Even though $600 unemployment boost lapsed, Congress likely will make new aid retroactive


When and if Congress agrees on an extension for federal unemployment benefits, the payments are likely to be retroactive to when the $600 lapsed in your state.

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It’s now been days, or more than a week, since unemployed Americans stopped receiving the $600 federal boost.

Now, they await updates on negotiations between Republicans and Democrats over what, if anything, those payments will be replaced with. In the meantime, they’re left with only their state unemployment benefit.

But you probably won’t end up losing money just because the two parties can’t quickly reach a compromise. Whenever Capitol Hill decides on the next round of federal unemployment benefits, those payments will likely be retroactive to when the $600 lapsed, experts say.

“I would expect that it will be retroactive and the state unemployment insurance agencies will have to pay people for the missed weeks,” said Stephen Wandner, a senior fellow at the National Academy of Social Insurance.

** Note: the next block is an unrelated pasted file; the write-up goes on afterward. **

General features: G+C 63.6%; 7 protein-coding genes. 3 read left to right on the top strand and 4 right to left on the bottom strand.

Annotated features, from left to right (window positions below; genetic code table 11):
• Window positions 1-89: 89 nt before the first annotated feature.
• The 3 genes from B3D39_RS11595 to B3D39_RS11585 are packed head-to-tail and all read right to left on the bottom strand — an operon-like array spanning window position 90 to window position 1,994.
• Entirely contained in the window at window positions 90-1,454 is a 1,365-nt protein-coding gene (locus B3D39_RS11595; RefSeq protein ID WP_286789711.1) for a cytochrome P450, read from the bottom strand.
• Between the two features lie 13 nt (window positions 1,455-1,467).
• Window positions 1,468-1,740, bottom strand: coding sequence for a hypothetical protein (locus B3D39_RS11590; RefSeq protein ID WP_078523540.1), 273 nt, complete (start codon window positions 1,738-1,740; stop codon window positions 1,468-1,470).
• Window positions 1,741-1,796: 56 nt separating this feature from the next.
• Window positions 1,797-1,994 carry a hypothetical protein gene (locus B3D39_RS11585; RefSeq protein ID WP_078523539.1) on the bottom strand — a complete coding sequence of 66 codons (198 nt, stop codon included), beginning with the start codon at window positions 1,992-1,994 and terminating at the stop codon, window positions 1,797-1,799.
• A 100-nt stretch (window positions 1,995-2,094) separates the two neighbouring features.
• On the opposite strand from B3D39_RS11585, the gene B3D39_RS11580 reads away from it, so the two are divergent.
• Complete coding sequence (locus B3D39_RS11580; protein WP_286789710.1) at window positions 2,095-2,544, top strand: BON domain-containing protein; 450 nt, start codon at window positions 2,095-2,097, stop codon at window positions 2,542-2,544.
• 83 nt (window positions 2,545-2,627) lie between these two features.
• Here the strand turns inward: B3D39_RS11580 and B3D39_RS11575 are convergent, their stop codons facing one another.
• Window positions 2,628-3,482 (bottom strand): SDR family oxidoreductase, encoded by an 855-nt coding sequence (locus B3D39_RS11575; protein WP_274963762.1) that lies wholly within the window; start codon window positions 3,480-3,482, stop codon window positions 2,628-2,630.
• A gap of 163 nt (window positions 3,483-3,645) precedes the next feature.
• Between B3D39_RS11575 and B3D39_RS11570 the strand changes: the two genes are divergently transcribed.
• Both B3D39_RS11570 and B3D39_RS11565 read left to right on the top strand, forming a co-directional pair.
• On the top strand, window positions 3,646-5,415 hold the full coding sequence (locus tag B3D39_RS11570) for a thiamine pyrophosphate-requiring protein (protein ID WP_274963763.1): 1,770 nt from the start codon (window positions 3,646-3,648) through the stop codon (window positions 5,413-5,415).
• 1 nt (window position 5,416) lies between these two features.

“Legislation on unemployment insurance has always been effective upon enactment, and there have been retroactive provisions before.”

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Andrew Stettner, a senior fellow at the Century Foundation and a leading unemployment expert, agreed.

”I expect them to be retroactive, based on legislative language specifying they can be,” he said.

It may take weeks after Congress passes another stimulus package for state unemployment agencies to get the expanded federal benefit up and running again, said Michele Evermore, senior policy analyst for the National Employment Law Project.

In the meantime, many low-income workers may turn to high-interest payday loans or go into other forms of debt. That only makes it more important that the payments are retroactive, Evermore said, so people can get themselves out of these holes.

“Workers are counting on it being retroactive,” she said.

People should continue certifying their unemployment benefits every week to make sure they’re paid eventually for the lapse in benefits, Evermore said. 

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